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Spark gap transmitter

Discussion in 'Radio and Wireless' started by Rekin229, Sep 24, 2018.

  1. Rekin229

    Rekin229

    5
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    Sep 24, 2018
    I am new to electronics and recently I am trying to make a small spark gap transmitter, but I have no success. I have used the design I have attached as a file, but, as you can see, it has no labels for what type of capacitor, resistor, voltage input and number of coils it needs.

    I tried making it work for a couple of days but nothing works. I would really appreciate if anyone could tell me the specific parts needed (the type of resistor, capacitor etc.) or inform me if the whole circuit is not working.
     

    Attached Files:

  2. (*steve*)

    (*steve*) ¡sǝpodᴉʇuɐ ǝɥʇ ɹɐǝɥd Moderator

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    Jan 21, 2010
    Firstly, the battery probably needs to be several thousand volts.

    Secondly, once you get this working you are likely to get a knock on the door from your country's spectrum regulators. And they are not going to have smiles on their faces.
     
    hevans1944 and davenn like this.
  3. Rekin229

    Rekin229

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    Sep 24, 2018
    Yes, I know it is illegal. Correct me if I am wrong, but I thought if I was going to build a tiny antenna (about 50cm), the transmitter would would only ve able to travel a small distance, too smapl to cause any jamming
     
  4. davenn

    davenn Moderator

    13,112
    1,696
    Sep 5, 2009
    Sorry, but yes, you are wrong
    It doesn't work that way

    eg the small antenna out the top of my 1296MHz, 2.5 W radio can go 90km !


    PLEASE DO NOT consider putting a spark gap TX on the air
     
  5. Rekin229

    Rekin229

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    Sep 24, 2018
    Sure thing I won't when I know this know. My question is, what else could I do, instead of that? And something similar.
     
  6. (*steve*)

    (*steve*) ¡sǝpodᴉʇuɐ ǝɥʇ ɹɐǝɥd Moderator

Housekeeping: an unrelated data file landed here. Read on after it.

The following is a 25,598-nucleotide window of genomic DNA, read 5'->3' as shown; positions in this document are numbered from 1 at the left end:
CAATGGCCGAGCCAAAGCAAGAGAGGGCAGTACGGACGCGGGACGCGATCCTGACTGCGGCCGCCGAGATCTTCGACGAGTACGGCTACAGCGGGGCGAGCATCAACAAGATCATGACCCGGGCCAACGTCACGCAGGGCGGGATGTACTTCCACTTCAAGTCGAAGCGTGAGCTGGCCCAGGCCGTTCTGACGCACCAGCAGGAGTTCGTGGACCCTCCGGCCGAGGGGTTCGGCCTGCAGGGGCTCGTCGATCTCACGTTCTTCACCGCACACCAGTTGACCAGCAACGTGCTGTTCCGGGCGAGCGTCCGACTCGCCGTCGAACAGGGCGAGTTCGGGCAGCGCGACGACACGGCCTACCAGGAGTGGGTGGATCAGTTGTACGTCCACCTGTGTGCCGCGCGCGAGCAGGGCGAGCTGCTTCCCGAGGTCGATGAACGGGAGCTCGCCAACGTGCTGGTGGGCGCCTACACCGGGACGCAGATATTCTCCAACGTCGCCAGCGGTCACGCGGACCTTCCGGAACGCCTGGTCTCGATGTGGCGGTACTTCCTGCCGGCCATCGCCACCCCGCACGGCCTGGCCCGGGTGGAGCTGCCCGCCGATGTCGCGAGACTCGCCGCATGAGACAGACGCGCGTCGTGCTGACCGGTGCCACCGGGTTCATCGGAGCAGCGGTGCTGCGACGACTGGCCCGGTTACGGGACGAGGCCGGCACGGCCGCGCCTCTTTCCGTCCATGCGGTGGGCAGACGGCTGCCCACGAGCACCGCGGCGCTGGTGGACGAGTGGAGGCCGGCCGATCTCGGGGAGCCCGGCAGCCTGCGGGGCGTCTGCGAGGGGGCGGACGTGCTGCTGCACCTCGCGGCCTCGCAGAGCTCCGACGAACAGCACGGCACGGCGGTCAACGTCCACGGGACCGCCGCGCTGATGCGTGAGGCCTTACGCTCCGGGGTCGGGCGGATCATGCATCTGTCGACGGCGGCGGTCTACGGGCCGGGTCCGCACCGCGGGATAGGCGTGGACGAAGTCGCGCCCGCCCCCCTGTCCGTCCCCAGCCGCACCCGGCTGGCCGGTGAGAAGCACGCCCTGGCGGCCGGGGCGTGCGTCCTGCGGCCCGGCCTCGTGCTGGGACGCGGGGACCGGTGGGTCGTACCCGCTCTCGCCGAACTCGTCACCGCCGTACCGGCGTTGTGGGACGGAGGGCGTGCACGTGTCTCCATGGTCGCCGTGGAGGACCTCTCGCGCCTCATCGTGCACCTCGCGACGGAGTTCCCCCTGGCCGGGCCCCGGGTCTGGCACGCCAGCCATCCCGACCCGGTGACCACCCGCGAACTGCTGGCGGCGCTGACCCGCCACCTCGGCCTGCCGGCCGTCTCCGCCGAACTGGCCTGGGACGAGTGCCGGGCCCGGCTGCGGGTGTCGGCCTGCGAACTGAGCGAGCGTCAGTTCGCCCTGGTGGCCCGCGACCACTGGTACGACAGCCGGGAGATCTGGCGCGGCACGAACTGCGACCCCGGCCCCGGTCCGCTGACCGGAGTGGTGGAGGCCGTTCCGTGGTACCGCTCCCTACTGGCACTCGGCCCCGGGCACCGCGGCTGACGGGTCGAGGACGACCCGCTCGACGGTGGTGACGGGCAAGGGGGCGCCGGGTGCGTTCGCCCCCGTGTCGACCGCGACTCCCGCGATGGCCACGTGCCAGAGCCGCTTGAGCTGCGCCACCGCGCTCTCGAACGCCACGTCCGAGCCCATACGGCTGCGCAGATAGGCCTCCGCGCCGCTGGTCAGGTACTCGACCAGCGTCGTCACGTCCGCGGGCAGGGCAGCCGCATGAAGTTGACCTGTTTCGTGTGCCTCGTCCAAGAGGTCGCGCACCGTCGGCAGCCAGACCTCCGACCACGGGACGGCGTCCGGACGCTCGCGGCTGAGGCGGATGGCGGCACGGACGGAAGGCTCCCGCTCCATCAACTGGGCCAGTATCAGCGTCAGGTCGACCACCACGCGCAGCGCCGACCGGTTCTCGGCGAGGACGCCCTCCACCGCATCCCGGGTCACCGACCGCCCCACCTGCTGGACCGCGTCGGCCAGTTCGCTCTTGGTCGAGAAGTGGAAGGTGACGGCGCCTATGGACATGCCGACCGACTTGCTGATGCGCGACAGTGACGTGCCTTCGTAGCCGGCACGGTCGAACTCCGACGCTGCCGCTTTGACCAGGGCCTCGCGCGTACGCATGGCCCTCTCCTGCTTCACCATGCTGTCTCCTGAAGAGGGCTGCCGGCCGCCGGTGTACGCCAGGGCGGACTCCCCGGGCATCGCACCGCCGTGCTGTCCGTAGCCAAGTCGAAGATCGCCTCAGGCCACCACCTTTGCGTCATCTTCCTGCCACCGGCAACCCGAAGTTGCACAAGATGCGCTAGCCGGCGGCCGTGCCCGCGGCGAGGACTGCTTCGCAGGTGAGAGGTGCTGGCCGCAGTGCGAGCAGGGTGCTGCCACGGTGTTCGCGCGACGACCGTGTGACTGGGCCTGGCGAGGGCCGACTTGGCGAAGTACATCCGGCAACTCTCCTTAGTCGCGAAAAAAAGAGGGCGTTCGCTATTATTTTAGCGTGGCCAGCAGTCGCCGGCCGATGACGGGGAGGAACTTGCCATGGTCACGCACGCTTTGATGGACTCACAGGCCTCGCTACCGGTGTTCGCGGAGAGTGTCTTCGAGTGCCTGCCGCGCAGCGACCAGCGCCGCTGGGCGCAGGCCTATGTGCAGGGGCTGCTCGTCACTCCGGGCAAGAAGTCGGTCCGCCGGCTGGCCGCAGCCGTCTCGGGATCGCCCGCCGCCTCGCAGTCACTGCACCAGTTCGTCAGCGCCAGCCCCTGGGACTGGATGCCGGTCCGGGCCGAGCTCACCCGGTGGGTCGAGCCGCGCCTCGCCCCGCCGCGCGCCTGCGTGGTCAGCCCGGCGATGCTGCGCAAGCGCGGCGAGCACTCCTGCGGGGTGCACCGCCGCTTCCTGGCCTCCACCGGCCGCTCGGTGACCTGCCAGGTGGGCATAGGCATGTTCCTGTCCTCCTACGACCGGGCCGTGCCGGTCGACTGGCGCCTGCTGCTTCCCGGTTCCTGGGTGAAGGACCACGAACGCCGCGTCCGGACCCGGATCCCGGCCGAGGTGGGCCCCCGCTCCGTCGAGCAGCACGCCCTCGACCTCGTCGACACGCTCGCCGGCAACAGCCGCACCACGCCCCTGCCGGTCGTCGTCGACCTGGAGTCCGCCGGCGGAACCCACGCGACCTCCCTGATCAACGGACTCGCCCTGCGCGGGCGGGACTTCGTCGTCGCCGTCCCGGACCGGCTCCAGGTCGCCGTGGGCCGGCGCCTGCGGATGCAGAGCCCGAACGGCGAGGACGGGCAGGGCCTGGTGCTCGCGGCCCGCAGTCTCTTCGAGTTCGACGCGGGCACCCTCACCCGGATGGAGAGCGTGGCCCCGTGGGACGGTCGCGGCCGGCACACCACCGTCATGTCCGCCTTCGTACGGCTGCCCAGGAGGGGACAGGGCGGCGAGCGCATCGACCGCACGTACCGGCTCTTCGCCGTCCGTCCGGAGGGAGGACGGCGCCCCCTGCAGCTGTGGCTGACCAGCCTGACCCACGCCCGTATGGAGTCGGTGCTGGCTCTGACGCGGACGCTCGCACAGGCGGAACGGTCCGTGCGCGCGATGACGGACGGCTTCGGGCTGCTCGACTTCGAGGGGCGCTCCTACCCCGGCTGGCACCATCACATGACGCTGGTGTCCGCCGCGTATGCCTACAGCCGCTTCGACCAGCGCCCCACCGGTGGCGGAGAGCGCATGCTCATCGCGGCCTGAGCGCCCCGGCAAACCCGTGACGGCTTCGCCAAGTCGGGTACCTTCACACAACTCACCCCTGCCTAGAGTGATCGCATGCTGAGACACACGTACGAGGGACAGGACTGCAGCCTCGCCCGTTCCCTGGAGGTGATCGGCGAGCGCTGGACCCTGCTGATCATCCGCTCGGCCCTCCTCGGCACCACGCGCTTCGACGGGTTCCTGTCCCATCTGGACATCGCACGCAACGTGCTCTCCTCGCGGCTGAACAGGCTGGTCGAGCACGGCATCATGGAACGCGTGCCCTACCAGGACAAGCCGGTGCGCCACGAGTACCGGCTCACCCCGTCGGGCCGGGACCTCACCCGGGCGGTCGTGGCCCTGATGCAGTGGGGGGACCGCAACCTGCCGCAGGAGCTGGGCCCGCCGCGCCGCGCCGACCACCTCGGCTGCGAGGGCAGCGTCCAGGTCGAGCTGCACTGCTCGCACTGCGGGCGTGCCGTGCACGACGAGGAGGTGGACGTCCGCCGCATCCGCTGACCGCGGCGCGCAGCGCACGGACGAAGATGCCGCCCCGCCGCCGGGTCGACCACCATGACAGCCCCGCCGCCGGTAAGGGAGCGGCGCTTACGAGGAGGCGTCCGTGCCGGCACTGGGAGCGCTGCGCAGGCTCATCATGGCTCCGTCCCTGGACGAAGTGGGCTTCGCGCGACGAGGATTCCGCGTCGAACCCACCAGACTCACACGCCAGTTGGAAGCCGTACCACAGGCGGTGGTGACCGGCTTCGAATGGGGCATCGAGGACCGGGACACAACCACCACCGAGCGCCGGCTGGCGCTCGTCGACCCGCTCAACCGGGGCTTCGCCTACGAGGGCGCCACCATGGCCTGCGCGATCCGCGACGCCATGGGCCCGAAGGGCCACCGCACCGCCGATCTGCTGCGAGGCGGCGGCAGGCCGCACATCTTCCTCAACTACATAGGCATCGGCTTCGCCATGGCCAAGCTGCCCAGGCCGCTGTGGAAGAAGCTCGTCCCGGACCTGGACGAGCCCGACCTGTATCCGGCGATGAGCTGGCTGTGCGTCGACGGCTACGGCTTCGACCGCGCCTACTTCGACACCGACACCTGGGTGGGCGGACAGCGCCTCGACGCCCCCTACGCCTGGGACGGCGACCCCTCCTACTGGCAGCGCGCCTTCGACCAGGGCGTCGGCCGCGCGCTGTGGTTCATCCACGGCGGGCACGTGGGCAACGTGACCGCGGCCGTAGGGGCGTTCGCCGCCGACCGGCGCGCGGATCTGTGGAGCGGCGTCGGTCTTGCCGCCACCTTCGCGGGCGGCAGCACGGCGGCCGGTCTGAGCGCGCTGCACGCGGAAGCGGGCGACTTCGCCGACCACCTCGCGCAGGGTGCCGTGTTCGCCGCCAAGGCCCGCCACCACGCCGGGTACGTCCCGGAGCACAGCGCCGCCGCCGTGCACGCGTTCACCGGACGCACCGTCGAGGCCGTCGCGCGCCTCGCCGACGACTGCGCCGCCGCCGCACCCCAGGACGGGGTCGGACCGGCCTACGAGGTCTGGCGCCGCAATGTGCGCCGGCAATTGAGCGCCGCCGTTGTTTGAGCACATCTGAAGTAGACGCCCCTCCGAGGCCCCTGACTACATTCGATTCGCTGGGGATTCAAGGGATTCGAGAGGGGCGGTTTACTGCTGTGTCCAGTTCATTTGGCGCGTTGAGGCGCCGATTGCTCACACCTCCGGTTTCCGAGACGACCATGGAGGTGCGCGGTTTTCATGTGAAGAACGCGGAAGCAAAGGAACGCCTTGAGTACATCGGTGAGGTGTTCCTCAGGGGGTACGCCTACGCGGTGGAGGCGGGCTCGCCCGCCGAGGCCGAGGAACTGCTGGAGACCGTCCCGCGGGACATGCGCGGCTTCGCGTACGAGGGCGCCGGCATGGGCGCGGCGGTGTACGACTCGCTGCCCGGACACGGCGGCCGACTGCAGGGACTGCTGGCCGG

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    Jan 21, 2010
    If you are really interested in building a transmitter, why not investigate getting an amateur radio licence?
     
    hevans1944 likes this.
  7. Rekin229

    Rekin229

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    Sep 24, 2018
    I did not knew that that exist and that you need it. Plus I just wanted to experiment just for an hour or so with it by making a short distance transmitter and receiver. That is all.
     
  8. (*steve*)

    (*steve*) ¡sǝpodᴉʇuɐ ǝɥʇ ɹɐǝɥd Moderator

    25,131
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    Jan 21, 2010
    It will still be illegal with an amateur radio licence, however, if you are able to get a licence you will be better equipped to know what is legal and how to operate a transmitter.
     
  9. Rekin229

    Rekin229

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    Sep 24, 2018
    I mean if spark gap radio is illegal, I might do foxhole transmitter or something legal.
     
  10. kellys_eye

    kellys_eye

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    Jun 25, 2010
    There are many legal short-range wireless modules available as well as PMR devices (walkie-talkies) that are licence-free that could be used for the purposes you describe but they aren't straight forward in operation (relatively speaking).